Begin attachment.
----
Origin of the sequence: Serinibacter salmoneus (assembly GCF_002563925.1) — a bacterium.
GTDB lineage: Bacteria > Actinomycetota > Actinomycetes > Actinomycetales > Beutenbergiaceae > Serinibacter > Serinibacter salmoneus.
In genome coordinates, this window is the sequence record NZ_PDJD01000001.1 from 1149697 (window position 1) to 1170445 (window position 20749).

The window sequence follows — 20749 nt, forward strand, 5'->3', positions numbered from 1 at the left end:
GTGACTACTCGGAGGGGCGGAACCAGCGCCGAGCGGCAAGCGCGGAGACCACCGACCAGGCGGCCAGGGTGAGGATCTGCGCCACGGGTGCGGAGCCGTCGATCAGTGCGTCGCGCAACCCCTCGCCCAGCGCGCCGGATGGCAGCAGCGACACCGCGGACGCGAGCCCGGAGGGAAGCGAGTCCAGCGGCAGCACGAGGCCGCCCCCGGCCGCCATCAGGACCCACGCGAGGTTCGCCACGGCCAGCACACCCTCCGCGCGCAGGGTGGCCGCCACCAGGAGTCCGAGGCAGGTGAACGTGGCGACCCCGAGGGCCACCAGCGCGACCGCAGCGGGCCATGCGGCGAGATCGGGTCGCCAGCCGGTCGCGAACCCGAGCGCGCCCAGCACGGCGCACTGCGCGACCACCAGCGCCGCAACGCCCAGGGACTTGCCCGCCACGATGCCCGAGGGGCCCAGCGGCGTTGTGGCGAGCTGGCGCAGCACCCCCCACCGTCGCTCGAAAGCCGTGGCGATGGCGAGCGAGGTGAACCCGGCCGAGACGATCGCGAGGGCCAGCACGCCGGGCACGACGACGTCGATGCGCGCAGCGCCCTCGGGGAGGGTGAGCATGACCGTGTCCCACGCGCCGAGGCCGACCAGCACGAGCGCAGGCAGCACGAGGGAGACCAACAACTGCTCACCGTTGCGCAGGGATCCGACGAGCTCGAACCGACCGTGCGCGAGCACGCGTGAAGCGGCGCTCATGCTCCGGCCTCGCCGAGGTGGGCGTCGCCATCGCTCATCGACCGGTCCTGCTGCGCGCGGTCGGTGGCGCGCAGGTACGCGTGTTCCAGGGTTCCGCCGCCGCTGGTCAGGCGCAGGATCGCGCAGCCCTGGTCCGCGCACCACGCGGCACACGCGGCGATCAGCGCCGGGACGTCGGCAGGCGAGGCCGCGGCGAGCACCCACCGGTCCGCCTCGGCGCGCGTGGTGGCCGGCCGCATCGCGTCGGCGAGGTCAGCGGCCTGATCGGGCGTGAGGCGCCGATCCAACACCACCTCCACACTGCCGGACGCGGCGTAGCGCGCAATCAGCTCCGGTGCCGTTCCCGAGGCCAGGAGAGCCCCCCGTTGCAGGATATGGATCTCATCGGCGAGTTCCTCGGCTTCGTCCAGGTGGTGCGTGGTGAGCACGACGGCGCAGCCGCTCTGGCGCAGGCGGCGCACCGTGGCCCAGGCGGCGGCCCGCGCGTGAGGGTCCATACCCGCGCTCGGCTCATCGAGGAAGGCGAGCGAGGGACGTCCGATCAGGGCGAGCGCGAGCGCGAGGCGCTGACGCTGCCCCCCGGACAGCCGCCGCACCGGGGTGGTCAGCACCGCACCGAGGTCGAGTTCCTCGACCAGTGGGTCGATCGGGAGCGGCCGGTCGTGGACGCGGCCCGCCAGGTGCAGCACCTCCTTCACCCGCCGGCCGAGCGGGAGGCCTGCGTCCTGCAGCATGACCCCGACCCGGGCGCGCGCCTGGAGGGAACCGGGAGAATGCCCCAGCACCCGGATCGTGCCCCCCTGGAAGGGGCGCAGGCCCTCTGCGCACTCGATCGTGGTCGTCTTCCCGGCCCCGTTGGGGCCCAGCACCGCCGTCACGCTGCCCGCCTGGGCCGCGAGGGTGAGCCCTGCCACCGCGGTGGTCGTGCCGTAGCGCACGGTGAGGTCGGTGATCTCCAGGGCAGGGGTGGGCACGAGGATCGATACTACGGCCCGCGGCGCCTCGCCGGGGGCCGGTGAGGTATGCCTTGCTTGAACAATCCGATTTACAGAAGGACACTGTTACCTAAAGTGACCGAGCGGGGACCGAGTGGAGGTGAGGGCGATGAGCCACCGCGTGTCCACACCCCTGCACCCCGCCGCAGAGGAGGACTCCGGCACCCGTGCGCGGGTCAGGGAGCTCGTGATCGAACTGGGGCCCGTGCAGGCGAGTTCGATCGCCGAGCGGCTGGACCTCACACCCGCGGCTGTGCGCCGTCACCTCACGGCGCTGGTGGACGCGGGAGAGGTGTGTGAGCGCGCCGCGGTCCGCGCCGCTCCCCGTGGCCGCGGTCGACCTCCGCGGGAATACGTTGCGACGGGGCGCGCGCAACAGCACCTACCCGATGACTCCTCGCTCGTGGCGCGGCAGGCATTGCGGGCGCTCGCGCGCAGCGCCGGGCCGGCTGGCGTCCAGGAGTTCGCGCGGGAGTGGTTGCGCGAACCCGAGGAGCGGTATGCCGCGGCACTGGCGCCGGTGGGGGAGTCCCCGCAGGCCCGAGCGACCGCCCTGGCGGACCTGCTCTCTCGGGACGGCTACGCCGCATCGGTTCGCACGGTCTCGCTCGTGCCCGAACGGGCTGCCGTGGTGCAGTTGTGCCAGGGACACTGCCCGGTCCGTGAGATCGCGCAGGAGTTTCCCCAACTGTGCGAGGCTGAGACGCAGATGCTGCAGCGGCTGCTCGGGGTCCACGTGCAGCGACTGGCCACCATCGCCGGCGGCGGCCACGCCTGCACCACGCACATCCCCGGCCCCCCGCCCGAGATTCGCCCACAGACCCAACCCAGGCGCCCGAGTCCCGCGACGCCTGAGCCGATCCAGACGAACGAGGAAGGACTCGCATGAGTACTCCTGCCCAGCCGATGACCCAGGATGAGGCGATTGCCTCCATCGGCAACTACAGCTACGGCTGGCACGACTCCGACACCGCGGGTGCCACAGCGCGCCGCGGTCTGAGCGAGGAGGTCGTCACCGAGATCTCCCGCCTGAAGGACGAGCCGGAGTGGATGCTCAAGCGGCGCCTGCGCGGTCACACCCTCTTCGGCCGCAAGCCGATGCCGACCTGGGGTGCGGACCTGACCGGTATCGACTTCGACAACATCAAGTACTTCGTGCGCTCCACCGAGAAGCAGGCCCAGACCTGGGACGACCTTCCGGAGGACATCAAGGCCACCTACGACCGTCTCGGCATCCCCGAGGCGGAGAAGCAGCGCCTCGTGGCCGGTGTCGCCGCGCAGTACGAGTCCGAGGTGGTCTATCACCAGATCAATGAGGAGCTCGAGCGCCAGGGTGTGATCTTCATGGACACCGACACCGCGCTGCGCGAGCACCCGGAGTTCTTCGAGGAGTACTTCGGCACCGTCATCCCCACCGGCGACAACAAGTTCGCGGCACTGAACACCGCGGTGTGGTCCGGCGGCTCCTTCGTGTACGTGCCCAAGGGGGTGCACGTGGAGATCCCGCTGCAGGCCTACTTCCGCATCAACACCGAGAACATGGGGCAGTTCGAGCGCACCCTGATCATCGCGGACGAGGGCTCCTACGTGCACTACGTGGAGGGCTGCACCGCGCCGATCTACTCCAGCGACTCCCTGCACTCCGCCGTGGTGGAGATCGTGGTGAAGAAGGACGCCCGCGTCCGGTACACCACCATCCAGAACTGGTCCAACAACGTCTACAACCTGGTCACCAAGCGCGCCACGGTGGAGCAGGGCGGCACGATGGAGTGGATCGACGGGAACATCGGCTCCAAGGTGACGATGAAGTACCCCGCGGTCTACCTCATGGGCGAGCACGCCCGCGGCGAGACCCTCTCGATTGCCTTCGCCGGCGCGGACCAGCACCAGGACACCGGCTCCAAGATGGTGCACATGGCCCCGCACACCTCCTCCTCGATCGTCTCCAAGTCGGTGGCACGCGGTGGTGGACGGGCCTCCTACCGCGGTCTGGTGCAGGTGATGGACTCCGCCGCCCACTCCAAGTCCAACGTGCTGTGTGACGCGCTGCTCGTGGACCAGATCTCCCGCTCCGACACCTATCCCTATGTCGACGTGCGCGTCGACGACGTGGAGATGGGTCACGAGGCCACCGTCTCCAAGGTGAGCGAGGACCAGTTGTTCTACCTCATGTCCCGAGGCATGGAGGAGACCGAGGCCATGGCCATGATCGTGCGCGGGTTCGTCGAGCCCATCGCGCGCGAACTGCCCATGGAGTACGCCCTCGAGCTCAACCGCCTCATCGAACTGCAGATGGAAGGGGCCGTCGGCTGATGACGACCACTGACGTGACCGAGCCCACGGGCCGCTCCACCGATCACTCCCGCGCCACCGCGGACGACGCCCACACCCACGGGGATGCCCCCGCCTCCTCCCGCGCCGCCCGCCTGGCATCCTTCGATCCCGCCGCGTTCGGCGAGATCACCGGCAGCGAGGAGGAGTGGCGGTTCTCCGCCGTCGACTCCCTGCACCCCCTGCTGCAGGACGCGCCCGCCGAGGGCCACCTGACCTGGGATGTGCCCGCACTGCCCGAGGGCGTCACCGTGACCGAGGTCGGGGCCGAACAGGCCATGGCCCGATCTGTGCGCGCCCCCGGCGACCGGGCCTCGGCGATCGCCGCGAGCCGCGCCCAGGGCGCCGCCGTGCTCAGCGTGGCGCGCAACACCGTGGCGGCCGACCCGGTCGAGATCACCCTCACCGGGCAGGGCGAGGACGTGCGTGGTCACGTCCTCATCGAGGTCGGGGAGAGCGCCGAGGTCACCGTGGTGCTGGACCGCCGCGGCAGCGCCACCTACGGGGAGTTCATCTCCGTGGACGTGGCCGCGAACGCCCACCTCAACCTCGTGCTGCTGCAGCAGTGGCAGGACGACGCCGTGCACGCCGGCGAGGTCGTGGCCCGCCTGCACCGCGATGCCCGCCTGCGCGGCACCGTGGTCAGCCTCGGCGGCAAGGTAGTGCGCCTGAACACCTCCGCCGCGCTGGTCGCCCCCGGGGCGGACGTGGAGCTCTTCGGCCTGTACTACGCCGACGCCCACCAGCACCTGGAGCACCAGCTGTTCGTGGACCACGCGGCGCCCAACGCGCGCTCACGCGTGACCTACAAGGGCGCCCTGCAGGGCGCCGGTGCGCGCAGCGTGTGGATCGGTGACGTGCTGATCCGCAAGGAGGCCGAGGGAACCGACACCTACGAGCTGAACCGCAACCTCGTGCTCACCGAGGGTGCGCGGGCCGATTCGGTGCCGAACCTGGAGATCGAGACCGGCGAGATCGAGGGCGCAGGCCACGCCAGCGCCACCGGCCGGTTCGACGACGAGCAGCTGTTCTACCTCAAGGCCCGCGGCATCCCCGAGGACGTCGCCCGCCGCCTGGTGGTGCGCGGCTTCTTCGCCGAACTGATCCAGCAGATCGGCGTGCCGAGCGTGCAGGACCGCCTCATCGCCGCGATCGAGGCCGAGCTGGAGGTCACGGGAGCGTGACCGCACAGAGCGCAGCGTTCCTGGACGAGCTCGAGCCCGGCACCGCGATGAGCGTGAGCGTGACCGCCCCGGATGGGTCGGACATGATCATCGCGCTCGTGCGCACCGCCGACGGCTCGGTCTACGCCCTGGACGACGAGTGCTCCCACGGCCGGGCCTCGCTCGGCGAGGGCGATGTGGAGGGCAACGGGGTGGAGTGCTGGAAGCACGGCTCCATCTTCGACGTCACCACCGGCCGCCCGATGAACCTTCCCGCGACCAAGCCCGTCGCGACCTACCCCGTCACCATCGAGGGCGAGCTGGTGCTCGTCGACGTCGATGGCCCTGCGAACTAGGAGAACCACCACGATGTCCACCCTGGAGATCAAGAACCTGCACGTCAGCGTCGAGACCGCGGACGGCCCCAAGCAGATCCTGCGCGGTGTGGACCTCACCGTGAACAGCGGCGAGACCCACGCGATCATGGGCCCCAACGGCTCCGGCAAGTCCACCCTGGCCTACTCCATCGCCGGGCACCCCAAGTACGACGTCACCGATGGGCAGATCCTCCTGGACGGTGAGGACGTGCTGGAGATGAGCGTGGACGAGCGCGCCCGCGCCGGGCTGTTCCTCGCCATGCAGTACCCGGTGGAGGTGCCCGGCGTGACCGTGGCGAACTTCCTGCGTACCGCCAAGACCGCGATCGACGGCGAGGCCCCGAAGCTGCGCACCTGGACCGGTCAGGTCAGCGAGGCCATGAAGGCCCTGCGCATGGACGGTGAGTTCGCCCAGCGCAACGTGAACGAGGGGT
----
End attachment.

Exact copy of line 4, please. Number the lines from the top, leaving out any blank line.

The window sequence follows — 20749 nt, forward strand, 5'->3', positions numbered from 1 at the left end: